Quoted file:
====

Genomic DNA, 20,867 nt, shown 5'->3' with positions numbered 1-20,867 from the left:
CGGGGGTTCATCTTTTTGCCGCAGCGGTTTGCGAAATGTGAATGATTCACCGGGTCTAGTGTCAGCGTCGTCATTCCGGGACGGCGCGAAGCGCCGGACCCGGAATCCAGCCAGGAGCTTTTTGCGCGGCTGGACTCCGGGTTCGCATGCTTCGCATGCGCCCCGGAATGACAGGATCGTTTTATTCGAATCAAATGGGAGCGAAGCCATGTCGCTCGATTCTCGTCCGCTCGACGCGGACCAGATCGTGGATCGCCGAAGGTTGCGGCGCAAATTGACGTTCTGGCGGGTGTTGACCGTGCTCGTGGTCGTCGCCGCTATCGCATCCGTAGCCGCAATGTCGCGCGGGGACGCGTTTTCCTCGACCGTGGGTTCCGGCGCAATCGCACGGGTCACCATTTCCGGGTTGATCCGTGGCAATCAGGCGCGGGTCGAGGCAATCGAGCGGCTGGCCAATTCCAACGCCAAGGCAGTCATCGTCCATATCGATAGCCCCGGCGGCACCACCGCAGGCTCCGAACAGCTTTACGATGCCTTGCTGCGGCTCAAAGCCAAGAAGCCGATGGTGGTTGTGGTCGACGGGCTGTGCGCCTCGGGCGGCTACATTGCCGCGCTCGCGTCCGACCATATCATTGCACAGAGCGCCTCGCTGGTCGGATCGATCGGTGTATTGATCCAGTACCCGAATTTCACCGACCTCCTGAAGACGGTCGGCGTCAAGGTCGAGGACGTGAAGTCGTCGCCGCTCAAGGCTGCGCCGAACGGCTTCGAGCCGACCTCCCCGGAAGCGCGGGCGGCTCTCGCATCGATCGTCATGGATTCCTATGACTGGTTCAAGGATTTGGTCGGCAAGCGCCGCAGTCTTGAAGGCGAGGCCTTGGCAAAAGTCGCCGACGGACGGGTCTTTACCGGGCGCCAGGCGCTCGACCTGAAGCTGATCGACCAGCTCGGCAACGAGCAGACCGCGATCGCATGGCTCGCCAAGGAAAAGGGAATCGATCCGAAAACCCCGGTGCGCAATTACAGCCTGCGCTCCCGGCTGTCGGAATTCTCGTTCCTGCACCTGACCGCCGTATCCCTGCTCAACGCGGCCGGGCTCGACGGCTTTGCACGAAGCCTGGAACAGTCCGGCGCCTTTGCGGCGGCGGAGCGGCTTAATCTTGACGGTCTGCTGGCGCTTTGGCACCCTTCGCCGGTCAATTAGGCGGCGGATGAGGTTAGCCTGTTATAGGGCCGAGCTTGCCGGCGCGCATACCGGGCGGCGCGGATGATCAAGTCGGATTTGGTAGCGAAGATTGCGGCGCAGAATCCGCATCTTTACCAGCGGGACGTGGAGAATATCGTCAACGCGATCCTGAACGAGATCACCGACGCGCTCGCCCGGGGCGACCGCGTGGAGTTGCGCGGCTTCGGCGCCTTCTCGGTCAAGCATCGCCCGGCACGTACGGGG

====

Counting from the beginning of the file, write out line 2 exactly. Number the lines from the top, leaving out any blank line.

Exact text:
CGGGGGTTCATCTTTTTGCCGCAGCGGTTTGCGAAATGTGAATGATTCACCGGGTCTAGTGTCAGCGTCGTCATTCCGGGACGGCGCGAAGCGCCGGACCCGGAATCCAGCCAGGAGCTTTTTGCGCGGCTGGACTCCGGGTTCGCATGCTTCGCATGCGCCCCGGAATGACAGGATCGTTTTATTCGAATCAAATGGGAGCGAAGCCATGTCGCTCGATTCTCGTCCGCTCGACGCGGACCAGATCGTGGATCGCCGAAGGTTGCGGCGCAAATTGACGTTCTGGCGGGTGTTGACCGTGCTCGTGGTCGTCGCCGCTATCGCATCCGTAGCCGCAATGTCGCGCGGGGACGCGTTTTCCTCGACCGTGGGTTCCGGCGCAATCGCACGGGTCACCATTTCCGGGTTGATCCGTGGCAATCAGGCGCGGGTCGAGGCAATCGAGCGGCTGGCCAATTCCAACGCCAAGGCAGTCATCGTCCATATCGATAGCCCCGGCGGCACCACCGCAGGCTCCGAACAGCTTTACGATGCCTTGCTGCGGCTCAAAGCCAAGAAGCCGATGGTGGTTGTGGTCGACGGGCTGTGCGCCTCGGGCGGCTACATTGCCGCGCTCGCGTCCGACCATATCATTGCACAGAGCGCCTCGCTGGTCGGATCGATCGGTGTATTGATCCAGTACCCGAATTTCACCGACCTCCTGAAGACGGTCGGCGTCAAGGTCGAGGACGTGAAGTCGTCGCCGCTCAAGGCTGCGCCGAACGGCTTCGAGCCGACCTCCCCGGAAGCGCGGGCGGCTCTCGCATCGATCGTCATGGATTCCTATGACTGGTTCAAGGATTTGGTCGGCAAGCGCCGCAGTCTTGAAGGCGAGGCCTTGGCAAAAGTCGCCGACGGACGGGTCTTTACCGGGCGCCAGGCGCTCGACCTGAAGCTGATCGACCAGCTCGGCAACGAGCAGACCGCGATCGCATGGCTCGCCAAGGAAAAGGGAATCGATCCGAAAACCCCGGTGCGCAATTACAGCCTGCGCTCCCGGCTGTCGGAATTCTCGTTCCTGCACCTGACCGCCGTATCCCTGCTCAACGCGGCCGGGCTCGACGGCTTTGCACGAAGCCTGGAACAGTCCGGCGCCTTTGCGGCGGCGGAGCGGCTTAATCTTGACGGTCTGCTGGCGCTTTGGCACCCTTCGCCGGTCAATTAGGCGGCGGATGAGGTTAGCCTGTTATAGGGCCGAGCTTGCCGGCGCGCATACCGGGCGGCGCGGATGATCAAGTCGGATTTGGTAGCGAAGATTGCGGCGCAGAATCCGCATCTTTACCAGCGGGACGTGGAGAATATCGTCAACGCGATCCTGAACGAGATCACCGACGCGCTCGCCCGGGGCGACCGCGTGGAGTTGCGCGGCTTCGGCGCCTTCTCGGTCAAGCATCGCCCGGCACGTACGGGG